Typhanie (typhanie) wrote in world_tragedies,
Typhanie
typhanie
world_tragedies

The Monongah Mining Disaster of 1907

I grew up listening to "The New York Mining Disaster, 1941" by the BeeGees. In fact, for awhile when I was really little, it was one of my favorite songs. I've been trying to find out what disaster that song referred to, but I've had no luck so far. As far as I can tell it's not a real disaster. But the lyrics were very striking.

Here they are:

~In the event of something happening to me,
there is something I would like you all to see.
It's just a photograph of someone that I knew.

Have you seen my wife, Mr. Jones?
Do you know what it's like on the outside?
Don't go talking too loud, you'll cause a landslide, Mr. Jones.

I keep straining my ears to hear a sound.
Maybe someone is digging underground,
or have they given up and all gone home to bed,
thinking those who once existed must be dead.

Have you seen my wife, Mr. Jones?
Do you know what it's like on the outside?
Don't go talking too loud, you'll cause a landslide, Mr. Jones.

In the event of something happening to me,
there is something I would like you all to see.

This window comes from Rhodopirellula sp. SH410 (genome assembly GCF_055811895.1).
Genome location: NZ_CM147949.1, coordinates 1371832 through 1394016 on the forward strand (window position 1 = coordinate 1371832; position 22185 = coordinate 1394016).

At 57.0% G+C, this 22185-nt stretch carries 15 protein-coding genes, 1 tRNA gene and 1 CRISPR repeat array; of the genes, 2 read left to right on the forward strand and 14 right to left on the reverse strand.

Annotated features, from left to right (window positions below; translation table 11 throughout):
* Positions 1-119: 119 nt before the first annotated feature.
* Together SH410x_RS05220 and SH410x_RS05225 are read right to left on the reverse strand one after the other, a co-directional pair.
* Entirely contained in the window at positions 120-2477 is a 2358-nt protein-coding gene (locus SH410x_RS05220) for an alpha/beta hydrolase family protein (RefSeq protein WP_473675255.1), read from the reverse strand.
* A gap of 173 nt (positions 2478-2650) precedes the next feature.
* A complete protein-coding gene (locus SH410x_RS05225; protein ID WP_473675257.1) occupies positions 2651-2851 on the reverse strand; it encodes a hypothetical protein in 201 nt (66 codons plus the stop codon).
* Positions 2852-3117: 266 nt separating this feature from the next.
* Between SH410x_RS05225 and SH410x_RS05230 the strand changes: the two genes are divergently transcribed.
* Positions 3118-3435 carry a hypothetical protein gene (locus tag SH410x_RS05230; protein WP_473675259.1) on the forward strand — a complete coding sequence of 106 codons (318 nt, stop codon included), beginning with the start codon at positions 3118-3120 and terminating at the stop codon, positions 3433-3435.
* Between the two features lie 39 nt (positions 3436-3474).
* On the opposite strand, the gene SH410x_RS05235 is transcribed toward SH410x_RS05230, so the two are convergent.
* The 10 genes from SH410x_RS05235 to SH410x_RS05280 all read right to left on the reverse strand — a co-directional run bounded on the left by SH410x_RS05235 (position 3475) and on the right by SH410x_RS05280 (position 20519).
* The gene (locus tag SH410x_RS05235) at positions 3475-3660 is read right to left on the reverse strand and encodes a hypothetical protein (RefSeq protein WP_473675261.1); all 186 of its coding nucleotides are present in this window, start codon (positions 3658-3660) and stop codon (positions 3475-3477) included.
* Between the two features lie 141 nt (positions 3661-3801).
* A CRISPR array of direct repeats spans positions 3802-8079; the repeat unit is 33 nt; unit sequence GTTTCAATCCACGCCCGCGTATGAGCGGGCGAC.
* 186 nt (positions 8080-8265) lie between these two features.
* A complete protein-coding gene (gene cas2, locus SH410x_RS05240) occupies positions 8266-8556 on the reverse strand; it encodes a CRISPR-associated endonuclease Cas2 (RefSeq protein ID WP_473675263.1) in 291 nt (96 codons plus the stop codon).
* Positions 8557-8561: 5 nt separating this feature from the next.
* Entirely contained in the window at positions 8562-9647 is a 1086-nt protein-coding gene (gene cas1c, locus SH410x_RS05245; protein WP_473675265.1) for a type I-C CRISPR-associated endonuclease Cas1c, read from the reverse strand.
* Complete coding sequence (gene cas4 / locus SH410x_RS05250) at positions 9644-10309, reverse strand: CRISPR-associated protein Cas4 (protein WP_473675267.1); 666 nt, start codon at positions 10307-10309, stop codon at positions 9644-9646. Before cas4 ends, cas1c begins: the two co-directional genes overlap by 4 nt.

It's just a photograph of someone that I knew.

Hvae you seen my wife, Mr. Jones?
Do you know what it's like on the outside?
Don't go talking too loud, you'll cause a landslide, Mr. Jones.
~

If anyone can tell me anything about this, I'd be eternally grateful. So far I've only been able to check online, but even Wikipedia didn't have anything on it.

However, in the spirit of mining disasters, I will relate The Monongah Mining Disaster.

It was the worst mining disaster in US history, and it took place in Monongah, West Virginia on December 9, 1907. That day at around ten o'clock - after the men and the breaker boys (young boys who worked in the mines) had started their shift - an explosion collapsed two mine entrances, trapping within the mines 380 workers, fire, and poisonous gas fumes caused by the disruption of the ventilation system. Of the 380 men and boys, only 18 made it out of the cave alive. Even some of the rescue workers were severly injured.

The cause of the explosion is still unknown, but it was thought to have been started by a carelessly open lantern or a dynamite blast gone wrong, igniting the coal dust in the mines. Thirteen days after the accident, the New York Times reported that these types of accidents were steadily increasing because upholdable safety regulations were too scarce, but little was done about it right away. Eventually this and other incidents caused people to admit that there was a serious problem, both as a health risk and a sheer lack of efficency.

In 1910 the government was forced to establish the US Bureau of Mines, who were supposed to look into improving the safety problems, but weren't given the power to do much of anything about the problems they were finding.

Overall, there was little good that came out of the Monongah Mining Disaster. It did raise awareness to the serious risks of the mining industry, but nothing was really done to improve the situation of these miners.
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